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dc.contributorMassachusetts Institute of Technology. Department of Urban Studies and Planning.
dc.contributorCeasar McDowell.
dc.contributor.authorYoung, Lisa (Lisa Jean)
dc.date.accessioned2019-10-22T11:04:33Z
dc.date.available2019-10-22T11:04:33Z
dc.date.created2016-09-05 23:11
dc.date.issued2015-09-29
dc.identifieroai:dspace.mit.edu:1721.1/99083
dc.identifierhttp://hdl.handle.net/1721.1/99083
dc.identifier921891350
dc.identifier.urihttp://hdl.handle.net/20.500.12424/700142
dc.description.abstractOn September 21, 2014, 400,000 people converged on the streets of Manhattan for the People's Climate March (PCM), making it the largest climate change demonstration in U.S. history. Under a banner that read "Frontlines of Crisis, Forefront of Change," the march was led by low-income people of color and indigenous peoples -- those most affected by the health, environmental, and economic impacts of climate change and the broader fossil fuel industry. Never before had the social justice implications of climate change been given such prominence at a major U.S. climate protest, where environmental policy themes often dominate. This thesis tells the story of how these unique features of the PCM came to pass, as uncovered through literature research and interviews with core PCM organizers. By first tracing the history of the "climate movement" since the early 1990s, this research exposes a deep division between two streams of the movement -- the mainstream Climate Action (CA) camp, led by privileged white environmentalists, and the more radical Climate Justice (CJ) camp, led by frontline communities of color -- and reveals how the PCM arose from a timely and intentional planning partnership between the two. By directly addressing historically recurrent issues around trust, leadership, funding, framing, and strategy, the PCM planning team developed a collaborative framework that produced more equitable processes, sustained relationships, and just outcomes. As both arms of the climate movement acknowledge the simultaneous necessity and immense challenge of achieving deeper solidarity, the story of the PCM partnership shows that by engaging in shared work, CA and CJ groups may begin to dismantle the barriers that exist between them, grow the size and diversity of the climate movement, and rightfully lift up the voices of those that have long articulated bold calls for change from the frontlines of the climate crisis.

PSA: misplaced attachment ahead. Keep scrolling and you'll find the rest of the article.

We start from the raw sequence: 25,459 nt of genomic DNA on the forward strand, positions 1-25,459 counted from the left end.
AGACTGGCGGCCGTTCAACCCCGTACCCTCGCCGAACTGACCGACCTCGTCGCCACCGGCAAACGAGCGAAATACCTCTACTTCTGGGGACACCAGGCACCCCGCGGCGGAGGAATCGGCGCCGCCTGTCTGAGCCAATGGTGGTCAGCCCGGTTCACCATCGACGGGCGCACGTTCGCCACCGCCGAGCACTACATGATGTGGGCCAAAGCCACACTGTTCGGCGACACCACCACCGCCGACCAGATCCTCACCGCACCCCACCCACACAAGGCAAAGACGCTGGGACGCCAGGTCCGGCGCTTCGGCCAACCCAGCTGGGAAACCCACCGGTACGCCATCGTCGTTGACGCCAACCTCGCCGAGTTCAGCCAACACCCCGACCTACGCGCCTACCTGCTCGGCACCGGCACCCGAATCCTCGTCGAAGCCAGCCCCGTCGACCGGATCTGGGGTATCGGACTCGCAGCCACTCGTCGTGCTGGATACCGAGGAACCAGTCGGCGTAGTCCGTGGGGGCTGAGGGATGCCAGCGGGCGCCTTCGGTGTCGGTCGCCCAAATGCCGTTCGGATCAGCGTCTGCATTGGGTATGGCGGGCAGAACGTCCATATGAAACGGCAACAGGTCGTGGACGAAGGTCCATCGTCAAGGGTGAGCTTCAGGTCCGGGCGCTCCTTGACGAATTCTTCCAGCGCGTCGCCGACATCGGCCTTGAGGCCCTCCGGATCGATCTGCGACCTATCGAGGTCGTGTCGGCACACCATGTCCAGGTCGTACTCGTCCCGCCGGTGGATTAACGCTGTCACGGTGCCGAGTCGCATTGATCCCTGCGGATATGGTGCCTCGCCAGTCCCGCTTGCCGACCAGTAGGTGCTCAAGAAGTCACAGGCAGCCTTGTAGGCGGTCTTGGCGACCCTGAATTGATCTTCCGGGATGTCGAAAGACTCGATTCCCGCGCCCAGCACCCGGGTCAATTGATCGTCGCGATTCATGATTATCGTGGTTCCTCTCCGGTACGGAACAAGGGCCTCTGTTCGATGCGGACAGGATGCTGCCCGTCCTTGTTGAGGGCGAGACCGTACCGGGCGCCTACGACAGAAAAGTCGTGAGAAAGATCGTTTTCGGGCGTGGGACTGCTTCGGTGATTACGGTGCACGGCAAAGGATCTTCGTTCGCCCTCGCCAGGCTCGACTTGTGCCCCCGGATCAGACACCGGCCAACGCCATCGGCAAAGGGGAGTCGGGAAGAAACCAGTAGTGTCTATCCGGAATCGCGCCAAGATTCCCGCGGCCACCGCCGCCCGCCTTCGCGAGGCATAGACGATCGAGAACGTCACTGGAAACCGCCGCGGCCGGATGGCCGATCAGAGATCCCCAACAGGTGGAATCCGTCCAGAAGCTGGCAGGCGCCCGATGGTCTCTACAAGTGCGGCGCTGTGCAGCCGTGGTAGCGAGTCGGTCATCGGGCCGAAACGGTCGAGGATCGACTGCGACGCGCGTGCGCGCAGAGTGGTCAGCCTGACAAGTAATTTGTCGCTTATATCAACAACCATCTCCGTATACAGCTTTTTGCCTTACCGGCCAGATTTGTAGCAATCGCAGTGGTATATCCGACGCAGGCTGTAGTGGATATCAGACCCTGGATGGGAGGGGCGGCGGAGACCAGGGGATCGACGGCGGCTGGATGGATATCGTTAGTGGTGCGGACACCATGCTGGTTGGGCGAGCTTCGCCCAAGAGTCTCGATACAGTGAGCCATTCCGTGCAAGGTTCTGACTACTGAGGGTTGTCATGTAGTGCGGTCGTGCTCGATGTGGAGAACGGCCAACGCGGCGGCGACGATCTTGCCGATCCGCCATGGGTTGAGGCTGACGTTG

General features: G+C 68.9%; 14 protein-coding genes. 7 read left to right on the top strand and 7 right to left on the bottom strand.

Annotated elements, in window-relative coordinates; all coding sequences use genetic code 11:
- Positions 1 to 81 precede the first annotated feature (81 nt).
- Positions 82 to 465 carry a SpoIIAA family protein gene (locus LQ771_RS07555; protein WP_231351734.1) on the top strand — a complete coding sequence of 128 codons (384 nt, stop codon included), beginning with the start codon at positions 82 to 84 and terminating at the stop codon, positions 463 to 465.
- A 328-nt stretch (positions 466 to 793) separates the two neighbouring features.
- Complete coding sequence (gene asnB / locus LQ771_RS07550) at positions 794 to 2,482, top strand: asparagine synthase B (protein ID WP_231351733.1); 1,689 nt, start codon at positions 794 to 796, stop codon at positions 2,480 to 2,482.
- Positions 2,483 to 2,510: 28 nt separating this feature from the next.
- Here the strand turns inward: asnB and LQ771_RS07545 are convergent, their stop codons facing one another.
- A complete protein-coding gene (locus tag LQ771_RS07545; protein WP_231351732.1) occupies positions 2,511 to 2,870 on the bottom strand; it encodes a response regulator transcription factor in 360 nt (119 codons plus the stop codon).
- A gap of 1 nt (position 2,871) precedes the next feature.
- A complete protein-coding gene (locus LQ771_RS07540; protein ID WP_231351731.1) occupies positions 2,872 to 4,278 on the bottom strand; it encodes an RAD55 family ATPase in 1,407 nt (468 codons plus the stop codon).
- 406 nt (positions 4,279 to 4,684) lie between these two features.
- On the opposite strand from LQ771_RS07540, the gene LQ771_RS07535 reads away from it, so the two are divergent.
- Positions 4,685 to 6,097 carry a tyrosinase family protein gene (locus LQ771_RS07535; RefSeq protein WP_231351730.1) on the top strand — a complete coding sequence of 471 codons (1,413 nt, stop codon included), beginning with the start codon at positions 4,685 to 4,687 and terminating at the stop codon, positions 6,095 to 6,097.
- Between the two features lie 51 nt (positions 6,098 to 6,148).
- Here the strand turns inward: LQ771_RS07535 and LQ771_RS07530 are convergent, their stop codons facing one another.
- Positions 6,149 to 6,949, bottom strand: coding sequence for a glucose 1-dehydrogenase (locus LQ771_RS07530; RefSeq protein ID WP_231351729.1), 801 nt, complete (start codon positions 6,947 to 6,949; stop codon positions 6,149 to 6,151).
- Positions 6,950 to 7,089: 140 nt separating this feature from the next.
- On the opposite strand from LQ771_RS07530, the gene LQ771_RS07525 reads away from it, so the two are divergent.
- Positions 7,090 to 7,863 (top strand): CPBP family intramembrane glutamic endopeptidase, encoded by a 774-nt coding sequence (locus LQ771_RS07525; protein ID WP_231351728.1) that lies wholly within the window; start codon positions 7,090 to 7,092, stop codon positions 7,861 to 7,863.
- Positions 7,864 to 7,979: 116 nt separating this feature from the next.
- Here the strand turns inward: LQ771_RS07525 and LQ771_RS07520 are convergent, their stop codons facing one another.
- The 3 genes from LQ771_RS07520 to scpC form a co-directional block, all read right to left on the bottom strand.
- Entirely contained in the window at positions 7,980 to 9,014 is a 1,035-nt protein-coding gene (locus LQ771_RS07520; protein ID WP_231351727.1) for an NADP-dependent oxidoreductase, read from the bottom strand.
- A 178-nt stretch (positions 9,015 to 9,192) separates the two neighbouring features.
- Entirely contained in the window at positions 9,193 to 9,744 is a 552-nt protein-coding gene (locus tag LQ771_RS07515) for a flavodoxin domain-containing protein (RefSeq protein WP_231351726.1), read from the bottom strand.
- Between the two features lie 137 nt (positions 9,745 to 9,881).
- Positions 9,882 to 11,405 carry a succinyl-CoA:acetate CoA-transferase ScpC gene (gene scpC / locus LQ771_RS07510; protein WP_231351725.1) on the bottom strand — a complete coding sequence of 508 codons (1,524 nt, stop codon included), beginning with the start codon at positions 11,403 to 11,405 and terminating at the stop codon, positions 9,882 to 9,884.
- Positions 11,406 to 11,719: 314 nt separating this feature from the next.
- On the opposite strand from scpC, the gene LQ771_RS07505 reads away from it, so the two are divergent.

dc.description.abstractby Lisa Young.
dc.description.abstractThesis: M.C.P., Massachusetts Institute of Technology, Department of Urban Studies and Planning, 2015.
dc.description.abstractCataloged from studednt-submitted PDF version of thesis.
dc.description.abstractIncludes bibliographical references (pages 75-79).
dc.format.medium112 pages
dc.language.isoeng
dc.publisherMassachusetts Institute of Technology
dc.rightsM.I.T. theses are protected by copyright. They may be viewed from this source for any purpose, but reproduction or distribution in any format is prohibited without written permission. See provided URL for inquiries about permission.
dc.subjectUrban Studies and Planning.
dc.titleBuilding solidarity and growing a movement : the story behind the People's Climate March
dc.typeThesis
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ge.identifier.legacyglobethics:10235006
ge.identifier.permalinkhttps://www.globethics.net/gtl/10235006
ge.lastmodificationdate2016-09-05 23:11
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ge.oai.exportid148900
ge.oai.repositoryid861
ge.oai.setnameUrban Studies and Planning - Master's degree
ge.oai.setnameUrban Studies and Planning - Master's degree
ge.oai.setspechdl_1721.1_7877
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ge.linkhttp://hdl.handle.net/1721.1/99083


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